The polling was conducted by a Pew Research Center between March 10 and 16.
The largest percentage (43 percent) of respondents believe the coronavirus most likely came about naturally, and a quarter says they aren't sure.
Almost a quarter of those polled (23 percent) say it is most likely that the current strain of coronavirus was developed intentionally in a lab; another six percent say it was most likely made accidentally in a lab.
The poll data shows that younger adults are more likely than older people to say the virus was developed in a lab. According to the Center, the belief that the coronavirus was created in a lab also is more prevalent among Hispanic and black Americans than among whites. Politically, Republicans and Republican-leaning independents are more likely than Democrats and Democratic leaners to say the coronavirus was created in a lab.
Coronavirus and meat-eating
The virus is widely believed to have originated from a wet market in Wuhan, China, where live animals are kept - and slaughtered - next to dead ones, in conditions that allow disease to thrive.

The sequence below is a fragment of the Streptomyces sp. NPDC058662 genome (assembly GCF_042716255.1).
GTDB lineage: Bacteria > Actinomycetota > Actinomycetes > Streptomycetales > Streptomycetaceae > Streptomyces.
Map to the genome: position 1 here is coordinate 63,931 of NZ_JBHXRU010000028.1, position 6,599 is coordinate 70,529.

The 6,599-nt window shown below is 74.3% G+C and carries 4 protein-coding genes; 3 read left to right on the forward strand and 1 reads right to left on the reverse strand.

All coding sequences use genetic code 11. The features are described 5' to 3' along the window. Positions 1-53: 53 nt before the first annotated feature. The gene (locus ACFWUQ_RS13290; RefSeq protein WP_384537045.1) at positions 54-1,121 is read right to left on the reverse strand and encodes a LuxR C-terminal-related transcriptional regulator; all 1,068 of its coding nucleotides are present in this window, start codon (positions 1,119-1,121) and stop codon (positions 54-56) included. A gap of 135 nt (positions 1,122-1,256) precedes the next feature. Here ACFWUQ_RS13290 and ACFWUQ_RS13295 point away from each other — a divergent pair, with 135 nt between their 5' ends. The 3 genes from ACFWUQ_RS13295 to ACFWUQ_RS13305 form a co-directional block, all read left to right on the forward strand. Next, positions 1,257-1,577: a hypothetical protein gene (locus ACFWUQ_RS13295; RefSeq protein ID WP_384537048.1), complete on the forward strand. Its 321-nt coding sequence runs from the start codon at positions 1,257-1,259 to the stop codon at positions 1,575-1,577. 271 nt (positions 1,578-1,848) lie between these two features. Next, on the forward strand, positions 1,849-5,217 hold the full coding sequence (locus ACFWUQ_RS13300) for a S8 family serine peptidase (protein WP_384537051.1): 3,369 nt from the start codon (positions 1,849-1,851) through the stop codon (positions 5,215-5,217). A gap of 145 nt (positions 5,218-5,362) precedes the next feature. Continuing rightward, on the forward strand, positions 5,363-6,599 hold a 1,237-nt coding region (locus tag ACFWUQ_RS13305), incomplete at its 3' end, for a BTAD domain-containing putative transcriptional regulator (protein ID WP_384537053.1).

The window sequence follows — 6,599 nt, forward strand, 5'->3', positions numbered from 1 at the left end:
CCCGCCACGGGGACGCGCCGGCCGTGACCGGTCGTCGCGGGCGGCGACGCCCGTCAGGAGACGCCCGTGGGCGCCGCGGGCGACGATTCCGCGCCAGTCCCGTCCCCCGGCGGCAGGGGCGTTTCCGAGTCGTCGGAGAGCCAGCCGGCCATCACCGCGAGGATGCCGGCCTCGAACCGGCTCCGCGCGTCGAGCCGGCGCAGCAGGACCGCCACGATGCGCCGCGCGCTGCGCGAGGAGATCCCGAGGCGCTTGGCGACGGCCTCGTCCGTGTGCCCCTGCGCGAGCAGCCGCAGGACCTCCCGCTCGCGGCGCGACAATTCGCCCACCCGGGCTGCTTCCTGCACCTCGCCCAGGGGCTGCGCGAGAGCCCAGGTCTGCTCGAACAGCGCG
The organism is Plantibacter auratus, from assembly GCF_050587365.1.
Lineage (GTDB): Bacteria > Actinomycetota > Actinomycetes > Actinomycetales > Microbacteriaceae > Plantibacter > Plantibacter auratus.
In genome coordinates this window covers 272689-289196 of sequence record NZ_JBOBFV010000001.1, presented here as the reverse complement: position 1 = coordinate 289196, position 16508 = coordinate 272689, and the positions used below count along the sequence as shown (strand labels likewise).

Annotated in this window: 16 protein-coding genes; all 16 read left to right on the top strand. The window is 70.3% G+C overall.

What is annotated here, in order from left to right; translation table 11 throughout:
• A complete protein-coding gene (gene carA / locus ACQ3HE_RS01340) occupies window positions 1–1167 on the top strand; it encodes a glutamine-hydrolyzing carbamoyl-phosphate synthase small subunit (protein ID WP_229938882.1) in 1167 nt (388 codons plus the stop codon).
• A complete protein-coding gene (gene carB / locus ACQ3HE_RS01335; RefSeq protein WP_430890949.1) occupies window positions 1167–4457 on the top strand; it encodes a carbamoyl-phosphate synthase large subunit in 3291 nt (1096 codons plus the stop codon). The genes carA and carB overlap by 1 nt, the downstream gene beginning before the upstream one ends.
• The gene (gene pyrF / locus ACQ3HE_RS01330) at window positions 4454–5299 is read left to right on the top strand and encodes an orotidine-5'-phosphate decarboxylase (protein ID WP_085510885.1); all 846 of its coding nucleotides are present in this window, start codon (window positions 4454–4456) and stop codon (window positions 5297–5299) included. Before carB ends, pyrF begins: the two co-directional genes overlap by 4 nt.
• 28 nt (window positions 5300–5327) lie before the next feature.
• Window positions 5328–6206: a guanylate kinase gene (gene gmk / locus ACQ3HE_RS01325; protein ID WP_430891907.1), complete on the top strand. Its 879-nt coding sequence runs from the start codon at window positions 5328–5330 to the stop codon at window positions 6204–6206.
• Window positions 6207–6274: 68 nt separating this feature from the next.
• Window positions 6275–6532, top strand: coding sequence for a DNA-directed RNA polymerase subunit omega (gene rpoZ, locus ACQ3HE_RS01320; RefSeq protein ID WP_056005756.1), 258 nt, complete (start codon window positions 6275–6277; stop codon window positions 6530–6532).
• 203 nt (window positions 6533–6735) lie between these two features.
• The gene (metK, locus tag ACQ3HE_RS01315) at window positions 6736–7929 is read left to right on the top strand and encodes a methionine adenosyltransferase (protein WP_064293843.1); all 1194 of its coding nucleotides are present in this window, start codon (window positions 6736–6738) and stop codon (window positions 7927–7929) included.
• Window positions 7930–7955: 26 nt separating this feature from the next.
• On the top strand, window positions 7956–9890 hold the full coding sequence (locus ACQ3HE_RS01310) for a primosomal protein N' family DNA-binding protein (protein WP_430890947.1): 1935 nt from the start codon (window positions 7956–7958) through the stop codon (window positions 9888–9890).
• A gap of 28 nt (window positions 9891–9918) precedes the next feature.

But as many have pointed out, this is not a Chinese issue, but a global issue, as animals around the world are kept in the grim conditions - highly stressed, packed together, unclean environments - that could easily transmit bugs.
Gregory Gray, an infectious disease epidemiologist at Duke University in North Carolina, has described eating animals as a 'significant cofactor' in the genesis of new human diseases.
'News and misinformation'
According to the Pew Research Center: "As news and misinformation about the COVID-19 pandemic has spread, many Americans have encountered conflicting narratives about how the new coronavirus originated. Scientists have determined the virus came about naturally, but there is some uncertainty about how it first infected people.
"Confusion surrounding these facts parallels Americans' overall experience with misinformation during the outbreak. About half of U.S. adults (48 percent) report having come across at least some news and information about COVID-19 that seemed completely made up, with 12 percent saying they have seen a lot of it and 35 percent saying they have seen some."